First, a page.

So here's the most plausible thought exercise for Iger: Disney is a video company, and Twitter would like to be a video delivery company. Meanwhile, Disney's strength in video now seems wobbly, as cord-cutting/cord-nevering becomes a thing.
And Disney has already signaled that, in the future, it would like to own a direct-to-consumer video-delivery system, instead of being dependent on the Comcasts of the world to sell its stuff to consumers.
That's the logic behind its investment in BAM Tech, the video company currently owned by Major League Baseball.
And if you squint at it, you can rationalize putting $1 billion or more into BAM Tech. In a best-case scenario, Disney uses that one to deliver its super-valuable content to consumers who care about it.
But how does Twitter work as a Disney-owned operation?
Forget, for a moment, whether Disney could fix Twitter's fundamental product problems, which have capped the company's growth.
Or whether Disney is ready to associate its pristine brand with a platform that's become a playground for the worst people on the internet.
Or whether Iger, who made three of the best acquisitions in history, period — Marvel + Lucasfilm + Pixar, for a mere $15 billion (!) — wants to gamble his legacy on this.
Here's the biggest issue: Once Disney takes control over Twitter, how can Twitter possibly work with any other content company — the kind Twitter needs if it wants to be a video company?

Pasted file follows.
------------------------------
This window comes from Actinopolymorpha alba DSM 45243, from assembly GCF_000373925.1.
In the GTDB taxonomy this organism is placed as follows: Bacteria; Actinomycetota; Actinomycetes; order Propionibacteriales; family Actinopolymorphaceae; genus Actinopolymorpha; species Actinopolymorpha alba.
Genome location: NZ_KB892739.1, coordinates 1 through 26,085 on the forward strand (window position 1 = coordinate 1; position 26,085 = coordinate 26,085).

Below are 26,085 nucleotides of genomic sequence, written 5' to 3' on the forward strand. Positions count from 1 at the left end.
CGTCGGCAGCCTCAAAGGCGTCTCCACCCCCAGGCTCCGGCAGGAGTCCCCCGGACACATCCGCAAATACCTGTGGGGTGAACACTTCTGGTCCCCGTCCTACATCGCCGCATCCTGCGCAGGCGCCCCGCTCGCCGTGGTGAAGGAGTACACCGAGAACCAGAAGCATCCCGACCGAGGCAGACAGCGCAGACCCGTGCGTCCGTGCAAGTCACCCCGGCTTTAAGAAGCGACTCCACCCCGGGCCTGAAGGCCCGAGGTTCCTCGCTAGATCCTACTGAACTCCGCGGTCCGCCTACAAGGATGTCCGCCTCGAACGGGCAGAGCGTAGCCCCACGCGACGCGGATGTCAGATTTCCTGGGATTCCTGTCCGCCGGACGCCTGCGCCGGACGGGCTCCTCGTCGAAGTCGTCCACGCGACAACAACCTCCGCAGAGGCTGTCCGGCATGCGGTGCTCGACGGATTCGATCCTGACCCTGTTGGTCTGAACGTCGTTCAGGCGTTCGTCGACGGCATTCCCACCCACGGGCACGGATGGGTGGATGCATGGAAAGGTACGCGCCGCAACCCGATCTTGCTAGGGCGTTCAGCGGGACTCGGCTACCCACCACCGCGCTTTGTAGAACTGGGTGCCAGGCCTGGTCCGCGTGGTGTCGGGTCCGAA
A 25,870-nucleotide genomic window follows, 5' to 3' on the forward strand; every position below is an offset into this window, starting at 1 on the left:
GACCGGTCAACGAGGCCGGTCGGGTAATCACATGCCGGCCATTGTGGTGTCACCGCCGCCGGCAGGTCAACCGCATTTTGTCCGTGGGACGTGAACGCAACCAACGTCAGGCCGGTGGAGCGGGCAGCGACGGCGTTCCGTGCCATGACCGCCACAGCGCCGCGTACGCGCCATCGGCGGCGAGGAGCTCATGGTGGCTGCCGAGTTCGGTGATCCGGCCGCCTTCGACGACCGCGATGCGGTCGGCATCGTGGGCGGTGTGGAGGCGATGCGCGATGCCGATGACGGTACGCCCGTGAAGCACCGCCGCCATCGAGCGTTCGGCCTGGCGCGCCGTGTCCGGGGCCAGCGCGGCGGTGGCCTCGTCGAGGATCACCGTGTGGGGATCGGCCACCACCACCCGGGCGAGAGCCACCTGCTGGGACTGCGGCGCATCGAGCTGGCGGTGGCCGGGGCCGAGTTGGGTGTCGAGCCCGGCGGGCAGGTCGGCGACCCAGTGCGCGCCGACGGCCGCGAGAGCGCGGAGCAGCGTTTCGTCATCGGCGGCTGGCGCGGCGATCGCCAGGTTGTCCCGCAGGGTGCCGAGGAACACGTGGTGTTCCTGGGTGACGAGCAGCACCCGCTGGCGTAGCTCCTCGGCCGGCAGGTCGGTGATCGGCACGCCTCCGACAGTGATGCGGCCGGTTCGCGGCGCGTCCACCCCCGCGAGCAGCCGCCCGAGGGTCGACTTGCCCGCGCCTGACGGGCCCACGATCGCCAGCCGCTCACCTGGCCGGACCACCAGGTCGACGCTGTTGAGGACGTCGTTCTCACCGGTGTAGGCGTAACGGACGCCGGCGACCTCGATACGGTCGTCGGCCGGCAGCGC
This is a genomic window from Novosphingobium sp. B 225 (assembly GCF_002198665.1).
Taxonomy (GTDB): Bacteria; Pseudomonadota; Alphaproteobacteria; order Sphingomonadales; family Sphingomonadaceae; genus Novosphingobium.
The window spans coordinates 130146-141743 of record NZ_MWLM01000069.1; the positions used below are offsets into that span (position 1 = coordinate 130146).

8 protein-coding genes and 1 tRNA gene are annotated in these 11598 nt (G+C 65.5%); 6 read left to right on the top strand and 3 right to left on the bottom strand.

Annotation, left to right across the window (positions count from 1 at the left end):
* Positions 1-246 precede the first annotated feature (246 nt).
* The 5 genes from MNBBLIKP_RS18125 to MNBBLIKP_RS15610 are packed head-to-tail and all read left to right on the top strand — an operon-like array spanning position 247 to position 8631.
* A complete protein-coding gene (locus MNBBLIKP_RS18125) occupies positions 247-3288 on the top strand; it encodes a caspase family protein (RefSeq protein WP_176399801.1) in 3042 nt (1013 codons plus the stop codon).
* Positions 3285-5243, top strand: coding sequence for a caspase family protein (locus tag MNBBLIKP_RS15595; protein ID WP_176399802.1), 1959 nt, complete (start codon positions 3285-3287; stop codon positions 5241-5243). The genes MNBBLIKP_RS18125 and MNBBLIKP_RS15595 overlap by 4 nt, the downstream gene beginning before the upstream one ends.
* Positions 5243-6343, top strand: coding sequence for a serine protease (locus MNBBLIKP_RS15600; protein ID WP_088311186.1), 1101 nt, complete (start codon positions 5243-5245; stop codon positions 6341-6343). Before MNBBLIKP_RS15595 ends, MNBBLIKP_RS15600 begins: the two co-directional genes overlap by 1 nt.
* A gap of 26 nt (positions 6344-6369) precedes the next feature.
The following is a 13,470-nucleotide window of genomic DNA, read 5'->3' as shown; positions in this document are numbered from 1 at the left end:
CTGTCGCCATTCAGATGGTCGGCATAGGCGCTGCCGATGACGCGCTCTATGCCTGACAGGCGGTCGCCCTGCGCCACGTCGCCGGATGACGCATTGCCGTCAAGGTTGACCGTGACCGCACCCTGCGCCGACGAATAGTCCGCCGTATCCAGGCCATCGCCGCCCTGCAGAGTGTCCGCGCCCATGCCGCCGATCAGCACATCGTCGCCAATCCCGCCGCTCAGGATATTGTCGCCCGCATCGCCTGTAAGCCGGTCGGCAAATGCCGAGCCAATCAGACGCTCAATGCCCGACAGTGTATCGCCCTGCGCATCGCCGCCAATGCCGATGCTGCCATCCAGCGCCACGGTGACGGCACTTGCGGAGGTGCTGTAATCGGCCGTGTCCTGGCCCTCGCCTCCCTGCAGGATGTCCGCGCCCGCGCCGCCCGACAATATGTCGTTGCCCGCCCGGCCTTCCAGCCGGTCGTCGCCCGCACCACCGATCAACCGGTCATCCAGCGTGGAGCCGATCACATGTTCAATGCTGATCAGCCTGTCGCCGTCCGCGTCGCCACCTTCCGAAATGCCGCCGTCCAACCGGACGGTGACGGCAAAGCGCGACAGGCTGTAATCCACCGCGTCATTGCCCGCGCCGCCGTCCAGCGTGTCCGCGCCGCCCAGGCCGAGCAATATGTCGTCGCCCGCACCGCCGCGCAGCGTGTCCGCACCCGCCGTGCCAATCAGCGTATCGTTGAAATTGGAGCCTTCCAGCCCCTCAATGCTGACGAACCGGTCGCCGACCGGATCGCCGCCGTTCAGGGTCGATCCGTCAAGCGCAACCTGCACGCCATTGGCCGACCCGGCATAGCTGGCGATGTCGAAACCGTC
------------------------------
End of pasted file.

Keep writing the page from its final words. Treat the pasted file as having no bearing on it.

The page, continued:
If you want Time Warner, or Viacom, or even BuzzFeed to send you their stuff, you can't do it if you're owned by a major rival.
That is, you can't anymore.
You could in the old world, if you were a cable company, and you had a distribution monopoly, and anyone who wanted your customers' eyeballs had to go through you.
But that world is going, going, gone, which is why Disney is in the place it's at right now.
In the new world, no one owns eyeballs. Not even mighty Facebook, which is why Facebook has such Snapchat angst.
And Twitter definitely doesn't — which is why it's for sale right now.
* Still, hard to let that hot take go to waste, so here's the tl;dr version: If Twitter was an awesome place for brands and businesses to interact with their customers, then brands and businesses would be interacting with their customers on Twitter. And if you want to mine Twitter's data, you can just ask Twitter for their data. They're happy to sell it to you.
—By Peter Kafka, Recode.net.
CNBC's parent NBCUniversal is an investor in Recode's parent Vox, and the companies have a content-sharing arrangement.